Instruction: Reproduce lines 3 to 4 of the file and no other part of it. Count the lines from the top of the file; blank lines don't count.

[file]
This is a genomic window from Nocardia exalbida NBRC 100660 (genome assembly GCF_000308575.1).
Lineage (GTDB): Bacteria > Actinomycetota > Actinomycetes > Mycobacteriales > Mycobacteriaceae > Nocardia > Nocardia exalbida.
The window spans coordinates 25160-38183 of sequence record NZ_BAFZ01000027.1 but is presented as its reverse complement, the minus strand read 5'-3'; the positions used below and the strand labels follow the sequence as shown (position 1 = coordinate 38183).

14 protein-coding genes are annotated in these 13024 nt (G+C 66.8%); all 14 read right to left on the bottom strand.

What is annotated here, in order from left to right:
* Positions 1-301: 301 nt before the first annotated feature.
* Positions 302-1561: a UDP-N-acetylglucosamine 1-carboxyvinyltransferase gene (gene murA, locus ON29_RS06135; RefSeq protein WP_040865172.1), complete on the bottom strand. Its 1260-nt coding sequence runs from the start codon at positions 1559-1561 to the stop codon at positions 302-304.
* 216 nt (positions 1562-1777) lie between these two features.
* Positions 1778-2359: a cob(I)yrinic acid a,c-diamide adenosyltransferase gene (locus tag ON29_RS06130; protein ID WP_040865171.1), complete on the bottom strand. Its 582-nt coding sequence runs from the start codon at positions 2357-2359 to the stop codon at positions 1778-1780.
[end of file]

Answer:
The window spans coordinates 25160-38183 of sequence record NZ_BAFZ01000027.1 but is presented as its reverse complement, the minus strand read 5'-3'; the positions used below and the strand labels follow the sequence as shown (position 1 = coordinate 38183).

14 protein-coding genes are annotated in these 13024 nt (G+C 66.8%); all 14 read right to left on the bottom strand.